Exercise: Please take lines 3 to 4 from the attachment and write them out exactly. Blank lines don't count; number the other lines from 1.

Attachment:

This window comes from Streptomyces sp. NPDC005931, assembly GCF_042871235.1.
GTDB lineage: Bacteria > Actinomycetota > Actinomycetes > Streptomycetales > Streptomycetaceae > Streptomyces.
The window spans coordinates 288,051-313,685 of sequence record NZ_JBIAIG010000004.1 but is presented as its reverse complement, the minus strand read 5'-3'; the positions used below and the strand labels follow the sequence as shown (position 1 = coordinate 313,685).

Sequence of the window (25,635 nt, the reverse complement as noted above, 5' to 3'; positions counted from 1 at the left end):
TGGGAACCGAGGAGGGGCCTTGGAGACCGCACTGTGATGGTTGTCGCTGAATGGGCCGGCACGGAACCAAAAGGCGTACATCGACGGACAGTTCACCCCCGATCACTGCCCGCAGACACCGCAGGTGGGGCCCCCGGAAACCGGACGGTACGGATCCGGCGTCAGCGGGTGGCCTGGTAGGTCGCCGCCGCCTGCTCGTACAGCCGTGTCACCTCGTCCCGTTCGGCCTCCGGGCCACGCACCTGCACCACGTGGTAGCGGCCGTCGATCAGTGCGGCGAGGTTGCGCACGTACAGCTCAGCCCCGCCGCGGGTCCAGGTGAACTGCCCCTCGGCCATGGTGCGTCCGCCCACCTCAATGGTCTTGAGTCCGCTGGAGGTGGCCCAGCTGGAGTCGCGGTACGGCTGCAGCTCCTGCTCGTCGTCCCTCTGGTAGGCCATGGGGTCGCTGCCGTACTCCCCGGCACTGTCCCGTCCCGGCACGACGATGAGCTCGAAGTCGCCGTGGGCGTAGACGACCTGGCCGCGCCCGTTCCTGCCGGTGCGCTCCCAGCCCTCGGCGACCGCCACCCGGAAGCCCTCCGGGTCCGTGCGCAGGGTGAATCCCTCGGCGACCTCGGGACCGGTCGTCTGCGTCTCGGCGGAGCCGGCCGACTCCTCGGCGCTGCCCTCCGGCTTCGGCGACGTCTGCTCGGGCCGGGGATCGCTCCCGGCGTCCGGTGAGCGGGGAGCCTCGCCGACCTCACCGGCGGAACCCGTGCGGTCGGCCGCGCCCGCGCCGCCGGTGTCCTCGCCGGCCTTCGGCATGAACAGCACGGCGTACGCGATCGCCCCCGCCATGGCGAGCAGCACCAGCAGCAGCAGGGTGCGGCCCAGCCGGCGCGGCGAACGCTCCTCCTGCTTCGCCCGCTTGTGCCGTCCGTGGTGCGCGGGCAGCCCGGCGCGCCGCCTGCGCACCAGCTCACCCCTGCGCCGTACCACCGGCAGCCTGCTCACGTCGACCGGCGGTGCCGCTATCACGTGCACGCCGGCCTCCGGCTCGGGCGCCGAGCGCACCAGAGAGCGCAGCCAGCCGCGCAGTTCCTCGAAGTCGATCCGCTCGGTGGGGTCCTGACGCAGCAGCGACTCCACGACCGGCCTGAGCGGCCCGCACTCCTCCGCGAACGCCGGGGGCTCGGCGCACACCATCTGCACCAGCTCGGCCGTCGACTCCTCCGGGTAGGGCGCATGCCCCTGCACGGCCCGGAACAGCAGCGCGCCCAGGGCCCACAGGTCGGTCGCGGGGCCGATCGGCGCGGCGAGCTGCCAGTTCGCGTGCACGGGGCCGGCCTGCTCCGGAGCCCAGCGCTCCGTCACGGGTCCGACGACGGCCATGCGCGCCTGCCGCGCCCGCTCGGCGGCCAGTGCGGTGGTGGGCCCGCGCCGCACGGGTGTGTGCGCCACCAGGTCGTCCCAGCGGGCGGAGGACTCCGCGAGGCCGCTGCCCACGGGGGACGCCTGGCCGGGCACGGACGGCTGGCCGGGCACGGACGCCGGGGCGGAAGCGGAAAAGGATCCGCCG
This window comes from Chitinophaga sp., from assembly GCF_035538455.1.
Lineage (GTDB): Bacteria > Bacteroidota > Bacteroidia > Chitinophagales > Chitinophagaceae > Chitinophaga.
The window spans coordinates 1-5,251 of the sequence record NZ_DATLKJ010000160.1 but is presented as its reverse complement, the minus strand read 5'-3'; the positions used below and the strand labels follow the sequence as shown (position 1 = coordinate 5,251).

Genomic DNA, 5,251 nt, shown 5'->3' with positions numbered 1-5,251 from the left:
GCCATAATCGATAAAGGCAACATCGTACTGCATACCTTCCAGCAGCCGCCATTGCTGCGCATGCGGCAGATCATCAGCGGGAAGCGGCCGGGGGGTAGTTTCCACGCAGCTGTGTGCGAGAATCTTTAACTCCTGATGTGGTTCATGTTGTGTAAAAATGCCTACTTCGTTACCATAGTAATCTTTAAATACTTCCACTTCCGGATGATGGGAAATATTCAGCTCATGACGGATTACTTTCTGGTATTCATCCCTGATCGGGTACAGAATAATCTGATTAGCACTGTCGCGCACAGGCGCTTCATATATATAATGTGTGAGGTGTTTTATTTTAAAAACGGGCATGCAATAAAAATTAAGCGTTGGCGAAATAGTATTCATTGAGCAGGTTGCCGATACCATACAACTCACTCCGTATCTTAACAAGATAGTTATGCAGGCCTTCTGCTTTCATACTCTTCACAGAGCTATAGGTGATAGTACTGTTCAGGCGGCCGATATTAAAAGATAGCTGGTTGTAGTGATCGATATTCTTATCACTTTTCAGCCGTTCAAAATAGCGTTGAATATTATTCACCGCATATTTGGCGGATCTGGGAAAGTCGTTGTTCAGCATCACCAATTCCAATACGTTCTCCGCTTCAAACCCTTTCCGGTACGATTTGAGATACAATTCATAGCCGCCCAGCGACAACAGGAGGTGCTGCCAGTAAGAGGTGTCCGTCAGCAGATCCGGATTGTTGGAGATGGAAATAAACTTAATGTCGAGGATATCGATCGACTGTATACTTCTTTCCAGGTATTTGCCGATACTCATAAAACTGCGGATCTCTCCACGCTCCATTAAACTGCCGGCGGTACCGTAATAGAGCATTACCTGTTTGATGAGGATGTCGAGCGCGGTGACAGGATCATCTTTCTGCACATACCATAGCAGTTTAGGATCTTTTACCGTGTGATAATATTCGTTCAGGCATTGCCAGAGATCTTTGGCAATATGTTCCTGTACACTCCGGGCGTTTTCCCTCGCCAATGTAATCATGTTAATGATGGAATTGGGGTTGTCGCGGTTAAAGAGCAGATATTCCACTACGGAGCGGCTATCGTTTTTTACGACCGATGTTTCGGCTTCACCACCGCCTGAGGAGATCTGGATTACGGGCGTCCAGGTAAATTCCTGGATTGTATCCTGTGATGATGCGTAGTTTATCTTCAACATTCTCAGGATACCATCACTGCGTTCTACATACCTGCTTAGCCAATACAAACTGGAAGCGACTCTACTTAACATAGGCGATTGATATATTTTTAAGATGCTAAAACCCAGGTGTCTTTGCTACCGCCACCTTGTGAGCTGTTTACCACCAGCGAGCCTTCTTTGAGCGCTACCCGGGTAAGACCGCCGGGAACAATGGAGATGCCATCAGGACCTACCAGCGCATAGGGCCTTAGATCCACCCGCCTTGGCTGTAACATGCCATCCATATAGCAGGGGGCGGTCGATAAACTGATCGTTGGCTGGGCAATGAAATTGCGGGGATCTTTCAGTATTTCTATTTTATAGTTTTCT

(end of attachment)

The window spans coordinates 288,051-313,685 of sequence record NZ_JBIAIG010000004.1 but is presented as its reverse complement, the minus strand read 5'-3'; the positions used below and the strand labels follow the sequence as shown (position 1 = coordinate 313,685).

Sequence of the window (25,635 nt, the reverse complement as noted above, 5' to 3'; positions counted from 1 at the left end):